Callimachus: Hymn to Apollo, a Commentary

Callimachus: Hymn to Apollo, a Commentary

Callimachus: Hymn to Apollo, a Commentary

Callimachus: Hymn to Apollo, a Commentary

Excerpt

In this commentary I attempt to solve some of the literary problems of the Hymn to Apollo, and to examine in detail Callimachus' use and enrichment of the epic language he inherited from his predecessors.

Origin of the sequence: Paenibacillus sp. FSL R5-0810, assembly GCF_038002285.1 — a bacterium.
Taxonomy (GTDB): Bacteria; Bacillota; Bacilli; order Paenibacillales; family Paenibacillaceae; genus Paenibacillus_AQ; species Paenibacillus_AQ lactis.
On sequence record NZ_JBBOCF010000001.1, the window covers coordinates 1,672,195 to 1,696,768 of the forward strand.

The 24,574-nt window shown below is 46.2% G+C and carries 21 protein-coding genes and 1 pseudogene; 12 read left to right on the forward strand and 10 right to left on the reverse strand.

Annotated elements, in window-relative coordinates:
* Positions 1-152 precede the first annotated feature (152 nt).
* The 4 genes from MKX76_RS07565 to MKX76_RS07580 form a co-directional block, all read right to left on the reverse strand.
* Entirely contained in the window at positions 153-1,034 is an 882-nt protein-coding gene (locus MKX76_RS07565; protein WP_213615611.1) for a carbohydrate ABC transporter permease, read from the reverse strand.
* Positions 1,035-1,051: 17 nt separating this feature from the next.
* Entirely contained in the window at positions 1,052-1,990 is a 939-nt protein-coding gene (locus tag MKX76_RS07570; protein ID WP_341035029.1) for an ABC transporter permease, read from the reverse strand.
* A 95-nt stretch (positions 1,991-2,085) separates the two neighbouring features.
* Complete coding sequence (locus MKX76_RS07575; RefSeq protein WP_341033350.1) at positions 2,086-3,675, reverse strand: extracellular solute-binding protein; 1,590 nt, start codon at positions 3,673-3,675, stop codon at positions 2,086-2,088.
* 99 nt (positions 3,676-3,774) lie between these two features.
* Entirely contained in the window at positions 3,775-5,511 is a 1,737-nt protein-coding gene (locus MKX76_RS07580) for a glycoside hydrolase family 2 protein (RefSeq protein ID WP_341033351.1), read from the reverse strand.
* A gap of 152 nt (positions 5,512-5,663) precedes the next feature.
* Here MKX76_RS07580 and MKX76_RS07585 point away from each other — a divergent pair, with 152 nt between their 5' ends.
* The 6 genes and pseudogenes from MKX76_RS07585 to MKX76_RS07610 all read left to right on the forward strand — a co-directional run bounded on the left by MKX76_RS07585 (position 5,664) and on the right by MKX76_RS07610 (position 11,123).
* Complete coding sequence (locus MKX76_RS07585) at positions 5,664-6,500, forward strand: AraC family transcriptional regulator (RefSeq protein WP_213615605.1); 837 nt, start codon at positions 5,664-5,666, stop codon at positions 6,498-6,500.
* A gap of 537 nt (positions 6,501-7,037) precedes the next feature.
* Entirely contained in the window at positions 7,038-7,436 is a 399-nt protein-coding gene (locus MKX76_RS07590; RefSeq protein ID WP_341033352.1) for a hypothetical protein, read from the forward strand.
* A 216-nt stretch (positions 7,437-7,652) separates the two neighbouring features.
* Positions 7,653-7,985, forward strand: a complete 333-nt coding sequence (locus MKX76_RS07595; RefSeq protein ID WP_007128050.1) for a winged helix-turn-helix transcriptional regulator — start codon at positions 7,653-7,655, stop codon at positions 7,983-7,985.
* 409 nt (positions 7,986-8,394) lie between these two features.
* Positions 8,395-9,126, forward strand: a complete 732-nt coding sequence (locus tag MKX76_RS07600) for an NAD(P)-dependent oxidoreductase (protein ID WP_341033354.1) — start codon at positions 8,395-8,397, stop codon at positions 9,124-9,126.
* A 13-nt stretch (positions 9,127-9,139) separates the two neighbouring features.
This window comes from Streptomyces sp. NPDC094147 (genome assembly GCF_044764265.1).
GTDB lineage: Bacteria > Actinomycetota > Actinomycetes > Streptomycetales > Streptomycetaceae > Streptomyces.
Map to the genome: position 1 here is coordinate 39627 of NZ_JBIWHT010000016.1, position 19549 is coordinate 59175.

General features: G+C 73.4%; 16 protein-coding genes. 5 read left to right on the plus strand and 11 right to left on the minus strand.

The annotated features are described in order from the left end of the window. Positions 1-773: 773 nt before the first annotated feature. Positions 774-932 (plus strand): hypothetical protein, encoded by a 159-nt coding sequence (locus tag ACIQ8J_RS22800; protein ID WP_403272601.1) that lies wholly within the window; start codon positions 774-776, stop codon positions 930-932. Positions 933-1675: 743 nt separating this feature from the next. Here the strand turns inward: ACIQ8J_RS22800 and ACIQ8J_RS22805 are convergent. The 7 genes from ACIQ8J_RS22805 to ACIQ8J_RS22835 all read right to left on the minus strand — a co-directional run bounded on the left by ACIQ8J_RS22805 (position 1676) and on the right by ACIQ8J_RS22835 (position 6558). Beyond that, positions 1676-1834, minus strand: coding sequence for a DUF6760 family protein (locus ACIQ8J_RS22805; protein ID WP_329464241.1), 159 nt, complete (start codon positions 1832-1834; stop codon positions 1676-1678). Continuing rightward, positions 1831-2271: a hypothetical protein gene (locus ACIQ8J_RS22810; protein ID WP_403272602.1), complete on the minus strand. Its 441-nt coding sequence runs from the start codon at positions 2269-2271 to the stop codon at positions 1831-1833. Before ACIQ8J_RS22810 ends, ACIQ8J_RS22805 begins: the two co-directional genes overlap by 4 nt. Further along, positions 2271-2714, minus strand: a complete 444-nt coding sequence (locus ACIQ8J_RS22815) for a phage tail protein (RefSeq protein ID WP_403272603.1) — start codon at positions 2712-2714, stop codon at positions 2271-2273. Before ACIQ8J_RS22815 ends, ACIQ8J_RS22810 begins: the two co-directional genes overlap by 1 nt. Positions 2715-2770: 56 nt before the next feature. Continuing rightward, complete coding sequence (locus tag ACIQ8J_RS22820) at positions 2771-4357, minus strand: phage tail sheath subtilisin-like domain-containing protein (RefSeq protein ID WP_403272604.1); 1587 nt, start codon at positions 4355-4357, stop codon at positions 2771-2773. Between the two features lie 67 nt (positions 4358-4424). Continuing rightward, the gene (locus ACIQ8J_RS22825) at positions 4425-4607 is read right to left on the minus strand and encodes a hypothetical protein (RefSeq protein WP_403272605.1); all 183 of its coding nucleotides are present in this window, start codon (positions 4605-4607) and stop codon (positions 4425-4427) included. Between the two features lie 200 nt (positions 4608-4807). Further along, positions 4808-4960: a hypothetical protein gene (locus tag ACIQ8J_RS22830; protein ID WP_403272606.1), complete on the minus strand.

The Hymn has often been approached from other directions: it has been regarded as primary evidence for the political and diplomatic history of Ptolemaic Egypt and the city of Cyrene; as a source of biographical material on the poet's life and especially on his relations with Apollonius Rhodius; and as a document for the study of Cyrenean religion. These non-literary approaches can hardly be said to have produced satisfactory results. One factor is that the poem cannot be securely dated; for not only are there 'no precise dates in any of the Hymns' (Fraser, Ptolemaic Alexandria, i. 652), but the value and validity of the references to contemporary events which they allegedly contain are questionable, above all in this hymn, as Vahlen's study showed (Über einige Anspielungen in den Hymnen des Callimachus, 1895). Often these allusions are conventional, and unspecific, as in lines 26-7, where hostility to Apollo is equated with hostility to 'my king'; sometimes Callimachus' words have been forced to yield a 'contemporary reference' without any regard for their context, as has happened with line 68; and the wild allegorical fantasies catalogued by Ehrlich in 1894 (De Callimachi Hymnis Quaestiones Chronologicae), and justly ridiculed by Kuiper in 1898 (Studia Callimachea, ii. 139-41) continue to be canvassed as serious contributions to scholarship. The credulity which can see Ptolemy Philadelphus (or Euergetes; or even both) disguised as the beautiful beardless Apollo, or detect Berenice masquerading as the Thessalian nymph Cyrene, or uncover the ruler Demetrius hidden beneath the mane of the cow-slaughtering lion, testifies to a deep human craving to identify Literature and Life even at the cost of a few category-mistakes. While such fancies, as long as they are entertained in private, may bring their authors harmless psychological comfort, they are as irrelevant to an understanding of Callimachean poetry as the Persian chain.

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